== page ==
Roundups

Morning Shots: Hollywood Trade Wars, An NBC Uptick, And More Gordon Ramsay

cup of coffee.
iStockphoto.com

• The future of the major Hollywood trade publications — basically The Hollywood Reporter and Variety — is one of those grotesquely insider-y things that I care about maybe twice a year. But this story, about Variety trying to pressure studios not to give exclusives to the competition with the threat of not including their announced news in, of all things, the print edition, is a strange one. Good perspective here from David Poland, but don't read the comments, because: swamp.

• If you can't get enough Gordon Ramsay on Hell's Kitchen, you'll be glad to know that Fox will be pairing it with another Ramsay competition show called MasterChef. Personally, I prefer the Ramsay of Kitchen Nightmares, but that's just me.

• Undoing the ridiculous Jay Leno prime-time experiment may already be paying dividends for NBC, according to Joe Adalian at The Wrap. Yes, that's partly because of The Marriage Ref, but it's also partly because of Parenthood. And interestingly, now that they've stopped treating drama like it doesn't matter, they've reportedly improved their standing with some scripted-show creators, who like the idea of working somewhere that needs a hit so badly.

• I realize the people who like The Wall Street Journal like it a lot, and people who like the iPad will also undoubtedly like it a lot. But I admit that I boggled a little at news that they'd be charging $17.99 per month to access the paper on the soon-to-appear toy. That's a lot of scratch for content nobody has exactly seen in action yet. If my math is right, based on a current online subscription rate of $1.99 per week advertised on their site, this is more than twice what they charge you to access the paper online right now. On the other hand, perhaps they've had good luck selling it for $14.99 a month for the portable Kindle. But more than double, to read it on the only semi-portable iPad? The WSJ is one of only a few publications to make a go of paywalls, but ... still.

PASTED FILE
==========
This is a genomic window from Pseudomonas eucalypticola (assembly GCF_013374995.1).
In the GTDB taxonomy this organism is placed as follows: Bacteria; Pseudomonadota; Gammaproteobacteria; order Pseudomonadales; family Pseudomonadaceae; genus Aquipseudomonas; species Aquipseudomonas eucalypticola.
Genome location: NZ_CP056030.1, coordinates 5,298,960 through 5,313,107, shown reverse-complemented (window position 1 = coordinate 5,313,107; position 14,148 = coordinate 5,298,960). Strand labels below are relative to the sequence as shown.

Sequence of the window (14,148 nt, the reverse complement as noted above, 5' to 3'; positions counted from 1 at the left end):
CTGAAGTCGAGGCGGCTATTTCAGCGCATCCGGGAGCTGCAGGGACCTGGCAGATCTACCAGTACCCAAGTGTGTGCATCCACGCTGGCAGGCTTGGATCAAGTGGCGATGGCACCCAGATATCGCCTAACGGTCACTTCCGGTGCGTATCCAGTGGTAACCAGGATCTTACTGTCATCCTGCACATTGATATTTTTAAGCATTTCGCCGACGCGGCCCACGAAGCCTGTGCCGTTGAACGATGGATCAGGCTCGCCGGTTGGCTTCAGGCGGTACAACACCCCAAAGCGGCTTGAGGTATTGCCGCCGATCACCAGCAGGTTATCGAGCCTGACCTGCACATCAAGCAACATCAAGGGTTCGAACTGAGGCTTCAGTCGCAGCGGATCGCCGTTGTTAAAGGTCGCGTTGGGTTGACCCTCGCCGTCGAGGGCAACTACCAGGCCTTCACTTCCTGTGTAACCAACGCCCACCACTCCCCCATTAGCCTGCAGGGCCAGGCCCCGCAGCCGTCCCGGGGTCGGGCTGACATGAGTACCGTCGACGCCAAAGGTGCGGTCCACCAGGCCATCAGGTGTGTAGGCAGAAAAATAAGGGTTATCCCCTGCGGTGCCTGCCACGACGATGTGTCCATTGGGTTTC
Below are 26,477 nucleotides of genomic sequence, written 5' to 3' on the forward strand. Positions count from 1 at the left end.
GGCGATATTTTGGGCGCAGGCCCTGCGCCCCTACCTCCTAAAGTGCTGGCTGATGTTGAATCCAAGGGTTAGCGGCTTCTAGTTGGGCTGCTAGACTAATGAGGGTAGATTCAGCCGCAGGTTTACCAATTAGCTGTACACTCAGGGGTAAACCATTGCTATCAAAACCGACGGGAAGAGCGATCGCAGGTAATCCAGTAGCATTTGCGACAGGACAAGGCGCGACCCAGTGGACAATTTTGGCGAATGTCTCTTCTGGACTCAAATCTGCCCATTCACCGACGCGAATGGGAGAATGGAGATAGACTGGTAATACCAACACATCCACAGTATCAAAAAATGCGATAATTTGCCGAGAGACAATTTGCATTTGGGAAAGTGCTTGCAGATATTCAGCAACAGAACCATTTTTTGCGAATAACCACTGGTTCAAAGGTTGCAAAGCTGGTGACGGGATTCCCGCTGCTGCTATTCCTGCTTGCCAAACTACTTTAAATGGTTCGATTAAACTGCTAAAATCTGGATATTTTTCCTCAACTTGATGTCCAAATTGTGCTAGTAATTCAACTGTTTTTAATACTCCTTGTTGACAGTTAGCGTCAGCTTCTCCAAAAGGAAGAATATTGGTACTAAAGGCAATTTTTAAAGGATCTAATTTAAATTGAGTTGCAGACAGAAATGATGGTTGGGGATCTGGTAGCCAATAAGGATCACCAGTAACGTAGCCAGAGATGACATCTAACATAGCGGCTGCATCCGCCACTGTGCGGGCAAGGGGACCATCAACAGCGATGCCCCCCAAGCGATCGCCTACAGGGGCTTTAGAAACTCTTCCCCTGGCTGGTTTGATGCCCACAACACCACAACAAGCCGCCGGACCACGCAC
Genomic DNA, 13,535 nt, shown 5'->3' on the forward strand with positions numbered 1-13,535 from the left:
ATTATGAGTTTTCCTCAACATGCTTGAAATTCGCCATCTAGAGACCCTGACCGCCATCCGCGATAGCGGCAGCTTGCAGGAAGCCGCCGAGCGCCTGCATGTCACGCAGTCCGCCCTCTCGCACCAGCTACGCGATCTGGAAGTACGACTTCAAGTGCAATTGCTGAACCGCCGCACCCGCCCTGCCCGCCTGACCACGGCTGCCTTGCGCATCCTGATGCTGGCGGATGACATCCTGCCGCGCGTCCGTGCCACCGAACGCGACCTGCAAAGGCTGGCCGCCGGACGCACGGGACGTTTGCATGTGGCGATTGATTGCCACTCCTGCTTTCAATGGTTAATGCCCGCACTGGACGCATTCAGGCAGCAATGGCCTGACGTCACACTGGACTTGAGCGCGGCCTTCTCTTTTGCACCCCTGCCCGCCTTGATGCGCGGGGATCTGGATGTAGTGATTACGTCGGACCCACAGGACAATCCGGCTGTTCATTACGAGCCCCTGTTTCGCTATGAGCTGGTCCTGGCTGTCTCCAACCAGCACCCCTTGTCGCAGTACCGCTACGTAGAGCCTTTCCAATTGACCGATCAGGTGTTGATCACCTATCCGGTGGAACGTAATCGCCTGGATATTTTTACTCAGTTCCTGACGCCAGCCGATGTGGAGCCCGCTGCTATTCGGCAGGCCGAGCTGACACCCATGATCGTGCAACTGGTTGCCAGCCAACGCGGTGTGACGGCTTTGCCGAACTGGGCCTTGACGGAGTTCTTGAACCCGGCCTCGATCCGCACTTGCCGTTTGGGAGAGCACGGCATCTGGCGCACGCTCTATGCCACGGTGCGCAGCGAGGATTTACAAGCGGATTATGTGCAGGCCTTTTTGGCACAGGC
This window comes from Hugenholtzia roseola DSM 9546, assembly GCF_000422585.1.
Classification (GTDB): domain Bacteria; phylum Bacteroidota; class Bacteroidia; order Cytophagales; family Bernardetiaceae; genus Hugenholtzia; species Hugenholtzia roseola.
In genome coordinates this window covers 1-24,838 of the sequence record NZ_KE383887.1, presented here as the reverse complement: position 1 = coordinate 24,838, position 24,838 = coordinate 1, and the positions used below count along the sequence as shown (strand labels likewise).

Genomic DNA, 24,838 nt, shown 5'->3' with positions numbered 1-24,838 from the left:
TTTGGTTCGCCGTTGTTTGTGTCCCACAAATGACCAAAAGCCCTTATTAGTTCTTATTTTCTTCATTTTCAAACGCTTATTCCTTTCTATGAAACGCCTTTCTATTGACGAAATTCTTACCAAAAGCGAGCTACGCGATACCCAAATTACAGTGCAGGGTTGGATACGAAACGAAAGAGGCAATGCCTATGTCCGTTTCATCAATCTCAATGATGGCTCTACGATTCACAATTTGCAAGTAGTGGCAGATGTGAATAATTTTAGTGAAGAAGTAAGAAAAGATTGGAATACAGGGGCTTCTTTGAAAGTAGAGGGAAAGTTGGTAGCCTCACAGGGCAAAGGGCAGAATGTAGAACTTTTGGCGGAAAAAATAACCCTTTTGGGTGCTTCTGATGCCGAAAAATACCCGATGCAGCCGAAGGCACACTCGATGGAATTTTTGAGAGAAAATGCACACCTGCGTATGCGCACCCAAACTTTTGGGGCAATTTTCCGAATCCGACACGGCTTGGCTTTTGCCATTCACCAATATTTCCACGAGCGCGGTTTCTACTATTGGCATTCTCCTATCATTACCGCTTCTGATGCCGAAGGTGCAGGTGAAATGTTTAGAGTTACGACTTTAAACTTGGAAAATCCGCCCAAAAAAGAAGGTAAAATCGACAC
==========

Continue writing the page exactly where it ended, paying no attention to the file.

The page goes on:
• There are a bunch of reasons why I'm sad about this story about Megan Mullally quitting the Broadway revival of Terence McNally's Lips Together, Teeth Apart, leading to the postponement of the show. But chief among them is: How can I pick sides between Megan Mullally and Patton Oswalt? (I realize it's undoubtedly not personal, but ... I root for both of them! Always!)

• Cute story about the winner of a competition for the weirdest book title of the year. I can't believe Governing Lethal Behavior In Autonomous Robots didn't win. I mean, come on.

• And in case you didn't hear yesterday, the rights to Sarah Palin's Alaska, produced by The Apprentice's Mark Burnett, went to TLC.

Comments

 

Please keep your community civil. All comments must follow the NPR.org Community rules and Terms of Use. NPR reserves the right to use the comments we receive, in whole or in part, and to use the commenter's name and location, in any medium. See also the Terms of Use, Privacy Policy and Community FAQ.